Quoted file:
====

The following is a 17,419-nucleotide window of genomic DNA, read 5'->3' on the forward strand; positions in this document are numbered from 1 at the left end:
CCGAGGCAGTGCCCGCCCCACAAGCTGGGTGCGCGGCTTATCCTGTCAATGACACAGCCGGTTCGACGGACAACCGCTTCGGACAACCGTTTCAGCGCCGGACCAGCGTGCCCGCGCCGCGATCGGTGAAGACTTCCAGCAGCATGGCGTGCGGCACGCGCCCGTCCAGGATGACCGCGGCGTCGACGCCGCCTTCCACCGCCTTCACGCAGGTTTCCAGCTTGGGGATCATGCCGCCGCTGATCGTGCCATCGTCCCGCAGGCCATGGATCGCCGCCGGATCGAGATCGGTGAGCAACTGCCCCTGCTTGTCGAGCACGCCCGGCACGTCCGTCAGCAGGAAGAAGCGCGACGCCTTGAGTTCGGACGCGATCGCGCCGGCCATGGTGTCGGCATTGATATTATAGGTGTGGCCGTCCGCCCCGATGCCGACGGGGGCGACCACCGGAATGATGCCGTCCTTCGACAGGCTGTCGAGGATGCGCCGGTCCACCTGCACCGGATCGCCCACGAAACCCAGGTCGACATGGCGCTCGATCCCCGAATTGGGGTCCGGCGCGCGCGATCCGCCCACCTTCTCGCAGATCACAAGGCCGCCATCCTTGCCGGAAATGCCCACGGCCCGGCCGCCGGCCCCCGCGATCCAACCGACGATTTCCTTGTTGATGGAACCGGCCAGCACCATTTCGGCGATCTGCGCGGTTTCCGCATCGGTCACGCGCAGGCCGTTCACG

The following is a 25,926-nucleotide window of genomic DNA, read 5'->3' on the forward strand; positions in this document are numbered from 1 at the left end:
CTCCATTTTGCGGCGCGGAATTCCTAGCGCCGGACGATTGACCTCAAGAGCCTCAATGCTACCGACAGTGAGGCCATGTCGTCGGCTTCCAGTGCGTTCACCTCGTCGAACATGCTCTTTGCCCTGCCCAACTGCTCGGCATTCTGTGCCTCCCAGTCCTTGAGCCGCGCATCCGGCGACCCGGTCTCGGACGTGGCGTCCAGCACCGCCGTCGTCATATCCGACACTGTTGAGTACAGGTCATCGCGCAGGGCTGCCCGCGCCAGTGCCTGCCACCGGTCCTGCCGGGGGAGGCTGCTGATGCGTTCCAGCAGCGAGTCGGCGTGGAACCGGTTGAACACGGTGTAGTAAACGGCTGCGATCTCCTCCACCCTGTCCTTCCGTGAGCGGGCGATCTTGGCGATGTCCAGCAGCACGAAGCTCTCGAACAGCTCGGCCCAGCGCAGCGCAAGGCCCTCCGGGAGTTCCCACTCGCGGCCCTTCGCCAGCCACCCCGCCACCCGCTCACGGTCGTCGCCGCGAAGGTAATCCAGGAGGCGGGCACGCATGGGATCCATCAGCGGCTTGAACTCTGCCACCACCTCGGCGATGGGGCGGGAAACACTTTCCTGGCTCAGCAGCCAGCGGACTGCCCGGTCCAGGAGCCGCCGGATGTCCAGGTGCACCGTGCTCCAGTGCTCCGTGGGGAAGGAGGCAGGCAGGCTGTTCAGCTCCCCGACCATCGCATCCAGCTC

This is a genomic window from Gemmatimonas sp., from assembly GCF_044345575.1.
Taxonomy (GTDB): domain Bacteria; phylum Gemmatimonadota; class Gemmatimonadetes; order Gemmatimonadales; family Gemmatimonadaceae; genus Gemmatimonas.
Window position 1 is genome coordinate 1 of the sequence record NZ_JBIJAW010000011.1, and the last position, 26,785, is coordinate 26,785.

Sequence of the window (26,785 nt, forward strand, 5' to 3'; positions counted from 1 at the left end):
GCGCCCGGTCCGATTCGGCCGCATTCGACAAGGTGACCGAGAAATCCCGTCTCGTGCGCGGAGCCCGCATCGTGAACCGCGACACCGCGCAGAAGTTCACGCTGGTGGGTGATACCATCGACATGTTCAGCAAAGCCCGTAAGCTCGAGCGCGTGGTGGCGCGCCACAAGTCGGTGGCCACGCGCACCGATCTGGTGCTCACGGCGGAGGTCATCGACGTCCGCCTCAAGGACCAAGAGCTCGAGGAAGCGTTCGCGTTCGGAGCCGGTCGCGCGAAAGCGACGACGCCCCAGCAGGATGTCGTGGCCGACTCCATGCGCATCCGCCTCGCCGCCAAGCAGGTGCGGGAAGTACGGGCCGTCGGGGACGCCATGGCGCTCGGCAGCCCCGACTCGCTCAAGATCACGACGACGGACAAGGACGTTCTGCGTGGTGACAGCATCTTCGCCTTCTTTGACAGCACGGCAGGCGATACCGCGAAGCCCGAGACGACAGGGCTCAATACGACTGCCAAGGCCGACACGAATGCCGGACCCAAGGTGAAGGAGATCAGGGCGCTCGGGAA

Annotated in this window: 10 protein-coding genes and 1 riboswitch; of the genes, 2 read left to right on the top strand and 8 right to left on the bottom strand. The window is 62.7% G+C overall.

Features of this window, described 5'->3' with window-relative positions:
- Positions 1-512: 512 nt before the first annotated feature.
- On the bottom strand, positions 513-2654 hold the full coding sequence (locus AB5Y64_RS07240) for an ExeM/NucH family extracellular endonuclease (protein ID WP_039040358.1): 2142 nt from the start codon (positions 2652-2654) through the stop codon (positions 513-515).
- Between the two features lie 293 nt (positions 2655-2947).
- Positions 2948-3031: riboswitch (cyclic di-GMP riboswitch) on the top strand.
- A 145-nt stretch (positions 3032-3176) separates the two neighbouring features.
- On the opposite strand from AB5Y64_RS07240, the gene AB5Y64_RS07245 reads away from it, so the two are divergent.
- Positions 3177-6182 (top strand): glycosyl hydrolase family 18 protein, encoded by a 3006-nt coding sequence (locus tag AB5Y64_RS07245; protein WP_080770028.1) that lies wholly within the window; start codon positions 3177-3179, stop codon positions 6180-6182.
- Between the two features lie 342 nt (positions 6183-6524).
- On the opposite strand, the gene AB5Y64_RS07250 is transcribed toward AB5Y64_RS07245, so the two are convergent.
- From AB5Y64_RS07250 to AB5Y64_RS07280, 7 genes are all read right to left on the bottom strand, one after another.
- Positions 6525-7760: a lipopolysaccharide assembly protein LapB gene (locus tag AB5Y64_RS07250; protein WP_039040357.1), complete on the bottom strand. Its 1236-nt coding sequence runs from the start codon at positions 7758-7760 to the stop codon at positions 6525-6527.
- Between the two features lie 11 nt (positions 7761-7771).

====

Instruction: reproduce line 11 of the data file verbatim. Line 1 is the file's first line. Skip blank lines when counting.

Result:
Features of this window, described 5'->3' with window-relative positions: